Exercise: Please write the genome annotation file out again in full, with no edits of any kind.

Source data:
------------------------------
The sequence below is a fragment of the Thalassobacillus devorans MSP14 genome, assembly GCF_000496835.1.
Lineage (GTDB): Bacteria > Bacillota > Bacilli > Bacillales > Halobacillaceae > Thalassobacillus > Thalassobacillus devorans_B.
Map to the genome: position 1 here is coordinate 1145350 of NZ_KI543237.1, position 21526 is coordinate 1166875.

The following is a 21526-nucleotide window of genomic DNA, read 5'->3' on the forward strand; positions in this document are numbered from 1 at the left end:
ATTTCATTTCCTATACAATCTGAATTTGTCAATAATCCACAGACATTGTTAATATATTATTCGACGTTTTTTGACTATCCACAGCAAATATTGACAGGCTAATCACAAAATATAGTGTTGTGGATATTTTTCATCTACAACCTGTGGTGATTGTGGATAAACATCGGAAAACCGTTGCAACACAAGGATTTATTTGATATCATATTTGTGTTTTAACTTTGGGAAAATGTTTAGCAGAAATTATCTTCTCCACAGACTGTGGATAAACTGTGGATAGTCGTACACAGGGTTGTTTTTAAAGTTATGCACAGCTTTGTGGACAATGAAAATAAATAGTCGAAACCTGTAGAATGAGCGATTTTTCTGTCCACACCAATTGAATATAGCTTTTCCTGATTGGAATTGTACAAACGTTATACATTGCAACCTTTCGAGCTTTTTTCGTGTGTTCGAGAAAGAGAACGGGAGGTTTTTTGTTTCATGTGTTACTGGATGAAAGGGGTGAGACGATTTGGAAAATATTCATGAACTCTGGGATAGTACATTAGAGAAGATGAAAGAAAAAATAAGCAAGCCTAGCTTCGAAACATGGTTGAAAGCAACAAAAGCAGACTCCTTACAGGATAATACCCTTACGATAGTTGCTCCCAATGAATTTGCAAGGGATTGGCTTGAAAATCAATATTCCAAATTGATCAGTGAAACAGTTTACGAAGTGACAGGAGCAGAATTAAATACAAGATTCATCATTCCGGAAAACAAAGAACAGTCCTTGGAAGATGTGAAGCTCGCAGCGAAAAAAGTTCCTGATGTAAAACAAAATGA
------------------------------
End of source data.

The sequence below is a fragment of the Thalassobacillus devorans MSP14 genome, assembly GCF_000496835.1.
Lineage (GTDB): Bacteria > Bacillota > Bacilli > Bacillales > Halobacillaceae > Thalassobacillus > Thalassobacillus devorans_B.
Map to the genome: position 1 here is coordinate 1145350 of NZ_KI543237.1, position 21526 is coordinate 1166875.

The following is a 21526-nucleotide window of genomic DNA, read 5'->3' on the forward strand; positions in this document are numbered from 1 at the left end:
ATTTCATTTCCTATACAATCTGAATTTGTCAATAATCCACAGACATTGTTAATATATTATTCGACGTTTTTTGACTATCCACAGCAAATATTGACAGGCTAATCACAAAATATAGTGTTGTGGATATTTTTCATCTACAACCTGTGGTGATTGTGGATAAACATCGGAAAACCGTTGCAACACAAGGATTTATTTGATATCATATTTGTGTTTTAACTTTGGGAAAATGTTTAGCAGAAATTATCTTCTCCACAGACTGTGGATAAACTGTGGATAGTCGTACACAGGGTTGTTTTTAAAGTTATGCACAGCTTTGTGGACAATGAAAATAAATAGTCGAAACCTGTAGAATGAGCGATTTTTCTGTCCACACCAATTGAATATAGCTTTTCCTGATTGGAATTGTACAAACGTTATACATTGCAACCTTTCGAGCTTTTTTCGTGTGTTCGAGAAAGAGAACGGGAGGTTTTTTGTTTCATGTGTTACTGGATGAAAGGGGTGAGACGATTTGGAAAATATTCATGAACTCTGGGATAGTACATTAGAGAAGATGAAAGAAAAAATAAGCAAGCCTAGCTTCGAAACATGGTTGAAAGCAACAAAAGCAGACTCCTTACAGGATAATACCCTTACGATAGTTGCTCCCAATGAATTTGCAAGGGATTGGCTTGAAAATCAATATTCCAAATTGATCAGTGAAACAGTTTACGAAGTGACAGGAGCAGAATTAAATACAAGATTCATCATTCCGGAAAACAAAGAACAGTCCTTGGAAGATGTGAAGCTCGCAGCGAAAAAAGTTCCTGATGTAAAACAAAATGA